While I go in with this idea, the amount of help I'll provide also depends on how this networking meeting goes. Ideally, we have a good, productive conversation, and I think to myself, "I totally want to help this person more."
If the meeting goes well, I'll refer them to specific resources that might benefit them (like a networking group they might want to join, a company to check out, someone to follow on LinkedIn) and even put in a good word for them to have a networking meeting with someone else who might get them closer to their goals.
In addition, if it goes REALLY well, this is a person who I'll refer to others for openings, pass on job opportunities, and maybe even hire someday. If the meeting doesn't go well, I'll share a few resources, but I may not be willing to help them as actively moving forward.
Remember, any interaction you have with people will impact their desire to help you in the future.
Types of Networking Meetings
Here are a few common types of networking meetings:
Networking Meeting Best Practices
Here are a few best practices for networking meetings:
The True Power of Networking Meetings
When people talk about how they "networked" into a new job, typically, that means they leveraged their initial connections to help make inroads with new contacts, who helped them get closer to a new position.
The holy grail of networking meetings is when the person you meet with agrees to introduce you to someone else they know who could help you. That process repeats until you're talking to a hiring manager or influencer who can help you get an interview for a job. Having good networking meetings is a critical step in that process.
by Brenda L. Peterson, The Layoff Lady
Change Is The Only Constant
Businesses are always changing. They constantly update their strategy to stay viable long-term. Changing staffing levels is one way they evolve to meet needs. While changes may bring great opportunities, they could also mean a few layoffs--or a company-wide reduction in force (RIF) may be imminent.
Here are a few signs layoffs might be a-coming
From the dot.com bubble, to the 9/11 attacks, to the subprime mortgage crisis, to pandemic fallout and beyond, economic conditions impact the viability of individual businesses.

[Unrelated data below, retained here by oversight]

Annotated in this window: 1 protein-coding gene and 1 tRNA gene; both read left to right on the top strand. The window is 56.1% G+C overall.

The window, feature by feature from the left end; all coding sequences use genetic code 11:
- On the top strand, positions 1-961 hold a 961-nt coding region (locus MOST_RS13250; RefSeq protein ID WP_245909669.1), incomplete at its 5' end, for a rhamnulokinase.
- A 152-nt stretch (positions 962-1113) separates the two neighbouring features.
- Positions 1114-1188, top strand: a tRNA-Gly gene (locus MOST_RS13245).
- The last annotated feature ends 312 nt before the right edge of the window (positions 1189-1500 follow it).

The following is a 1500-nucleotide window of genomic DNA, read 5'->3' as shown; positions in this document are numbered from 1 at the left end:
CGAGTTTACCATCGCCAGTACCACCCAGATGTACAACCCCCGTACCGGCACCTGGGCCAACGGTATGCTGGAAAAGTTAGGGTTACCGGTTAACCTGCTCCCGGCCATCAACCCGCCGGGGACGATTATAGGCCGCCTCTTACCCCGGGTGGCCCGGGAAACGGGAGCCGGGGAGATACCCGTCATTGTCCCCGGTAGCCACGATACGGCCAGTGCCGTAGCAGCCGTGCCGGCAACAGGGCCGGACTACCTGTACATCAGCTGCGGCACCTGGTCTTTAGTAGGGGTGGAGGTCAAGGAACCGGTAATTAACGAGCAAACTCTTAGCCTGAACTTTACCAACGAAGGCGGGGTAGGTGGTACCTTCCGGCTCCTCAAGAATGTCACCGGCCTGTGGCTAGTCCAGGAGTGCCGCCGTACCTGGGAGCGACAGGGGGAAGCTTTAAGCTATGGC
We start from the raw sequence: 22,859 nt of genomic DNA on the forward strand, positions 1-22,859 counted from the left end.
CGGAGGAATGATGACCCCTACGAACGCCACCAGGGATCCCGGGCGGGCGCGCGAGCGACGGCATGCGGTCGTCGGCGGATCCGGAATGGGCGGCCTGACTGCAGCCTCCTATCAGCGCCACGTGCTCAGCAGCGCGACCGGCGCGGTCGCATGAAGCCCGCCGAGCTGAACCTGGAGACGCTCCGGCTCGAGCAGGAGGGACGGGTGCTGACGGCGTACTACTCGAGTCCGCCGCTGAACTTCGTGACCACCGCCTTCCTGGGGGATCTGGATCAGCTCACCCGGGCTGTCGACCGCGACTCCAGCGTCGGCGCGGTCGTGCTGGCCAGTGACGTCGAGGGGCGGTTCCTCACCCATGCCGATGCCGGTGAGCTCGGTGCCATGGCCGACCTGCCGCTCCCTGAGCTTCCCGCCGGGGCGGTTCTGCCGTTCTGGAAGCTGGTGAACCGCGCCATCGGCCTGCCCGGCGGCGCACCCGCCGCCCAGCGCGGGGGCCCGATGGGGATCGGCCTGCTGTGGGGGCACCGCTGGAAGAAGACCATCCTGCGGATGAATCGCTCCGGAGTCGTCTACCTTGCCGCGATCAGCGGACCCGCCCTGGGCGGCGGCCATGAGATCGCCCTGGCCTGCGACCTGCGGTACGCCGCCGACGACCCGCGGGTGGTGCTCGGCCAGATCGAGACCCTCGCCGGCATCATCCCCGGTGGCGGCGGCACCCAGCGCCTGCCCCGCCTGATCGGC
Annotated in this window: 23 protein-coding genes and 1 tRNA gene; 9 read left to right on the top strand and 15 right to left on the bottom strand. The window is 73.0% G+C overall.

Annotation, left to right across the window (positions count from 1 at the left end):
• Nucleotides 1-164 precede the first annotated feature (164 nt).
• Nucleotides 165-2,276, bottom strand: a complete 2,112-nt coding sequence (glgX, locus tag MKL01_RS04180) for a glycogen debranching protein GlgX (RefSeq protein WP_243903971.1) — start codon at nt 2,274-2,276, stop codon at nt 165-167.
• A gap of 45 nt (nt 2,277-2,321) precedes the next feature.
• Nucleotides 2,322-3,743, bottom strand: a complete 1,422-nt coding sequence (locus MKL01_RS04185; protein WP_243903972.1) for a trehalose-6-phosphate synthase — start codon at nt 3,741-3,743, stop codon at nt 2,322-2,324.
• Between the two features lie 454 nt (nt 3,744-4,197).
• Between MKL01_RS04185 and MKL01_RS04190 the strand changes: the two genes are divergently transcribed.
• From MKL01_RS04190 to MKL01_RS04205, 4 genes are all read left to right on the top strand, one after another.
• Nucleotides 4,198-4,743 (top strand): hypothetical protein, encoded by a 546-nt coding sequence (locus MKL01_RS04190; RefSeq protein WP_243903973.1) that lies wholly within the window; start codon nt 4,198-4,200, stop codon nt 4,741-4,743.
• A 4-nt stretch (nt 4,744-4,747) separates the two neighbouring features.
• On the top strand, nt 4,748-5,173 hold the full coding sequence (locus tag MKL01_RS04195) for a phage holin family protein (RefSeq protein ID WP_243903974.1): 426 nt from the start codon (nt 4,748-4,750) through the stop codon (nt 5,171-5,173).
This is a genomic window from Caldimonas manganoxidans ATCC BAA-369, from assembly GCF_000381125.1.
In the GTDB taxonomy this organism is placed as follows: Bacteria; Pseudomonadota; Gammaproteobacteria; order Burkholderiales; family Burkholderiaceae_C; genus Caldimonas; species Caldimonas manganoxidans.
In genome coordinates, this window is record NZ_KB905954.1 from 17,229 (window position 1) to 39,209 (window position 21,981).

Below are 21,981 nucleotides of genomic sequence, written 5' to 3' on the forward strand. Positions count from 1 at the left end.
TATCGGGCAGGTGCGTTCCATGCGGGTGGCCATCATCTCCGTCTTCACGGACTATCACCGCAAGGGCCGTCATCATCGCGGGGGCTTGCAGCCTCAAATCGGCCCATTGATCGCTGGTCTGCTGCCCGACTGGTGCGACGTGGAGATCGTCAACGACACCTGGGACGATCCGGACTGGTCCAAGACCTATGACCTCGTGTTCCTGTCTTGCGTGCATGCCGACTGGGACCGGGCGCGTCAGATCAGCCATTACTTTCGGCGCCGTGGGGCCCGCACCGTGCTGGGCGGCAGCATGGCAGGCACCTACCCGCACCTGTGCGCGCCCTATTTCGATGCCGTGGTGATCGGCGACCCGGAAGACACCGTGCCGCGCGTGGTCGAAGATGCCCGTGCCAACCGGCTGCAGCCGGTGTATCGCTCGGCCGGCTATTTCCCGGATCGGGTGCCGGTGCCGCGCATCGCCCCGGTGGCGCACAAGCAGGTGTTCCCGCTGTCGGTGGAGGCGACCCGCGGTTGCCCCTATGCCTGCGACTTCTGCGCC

For example, during the pandemic, we saw some businesses boom (like video conferencing) while others struggled (like hospitality). Consequently, for those organizations that were floundering, job eliminations followed. More recently, mortgage rates rose, causing mortgage companies to streamline their operations.
Not all companies are successful--even in a strong economy. Companies might miss their sales targets for a quarter (or longer) or start to lose market share to a competitor.
To adjust, they may start with small cost-cutting measures, like having fewer snacks in the breakroom or downsizing employee events. Then, on a bigger level, there may be hiring freezes, no raises, or stopping performance bonuses. There could even be temporary pay cuts or eliminating some benefits (like employer contributions to a retirement plan).
Since salaries are one of the biggest line items companies have, eliminating staff is one way to address financial troubles that shows a significant, more immediate impact on the bottom line.
Whether a CEO or a frontline manager, leadership changes can impact an employee’s future. When a president is replaced, a VP of a critical department moves on, or a manager leaves due to personal reasons, new people fill those gaps.
New leaders typically review the current state, assess staffing levels, revisit company goals, and make changes. This may include them bringing in their own people, restructuring departments, halting unsuccessful projects, or starting new initiatives. In some cases, they may bring in one or more consultants to make recommendations—including the jobs that will continue, their scope, and who will do them.
When companies have new owners, changes are inevitable. Duplicate teams will combine and some positions may be consolidated or eliminated. In addition, differences in company values may mean that a department in one company is no longer valued in another.
Regardless of the circumstances, one thing is sure. The organizations in question will determine changes that need to be made and move forward to strengthen the company—which may or may not include a job for you.
Occasionally, companies revisit their goals and decide to switch directions. For example, a call center might start expecting all agents to be able to answer all call types, then shift to having specialized teams, then decide later to outsource or eliminate a service altogether.
Shifts take place to minimize costs or capitalize on a potentially lucrative market. Unfortunately, this also means that the job you have that was once considered essential may be deemed out of scope.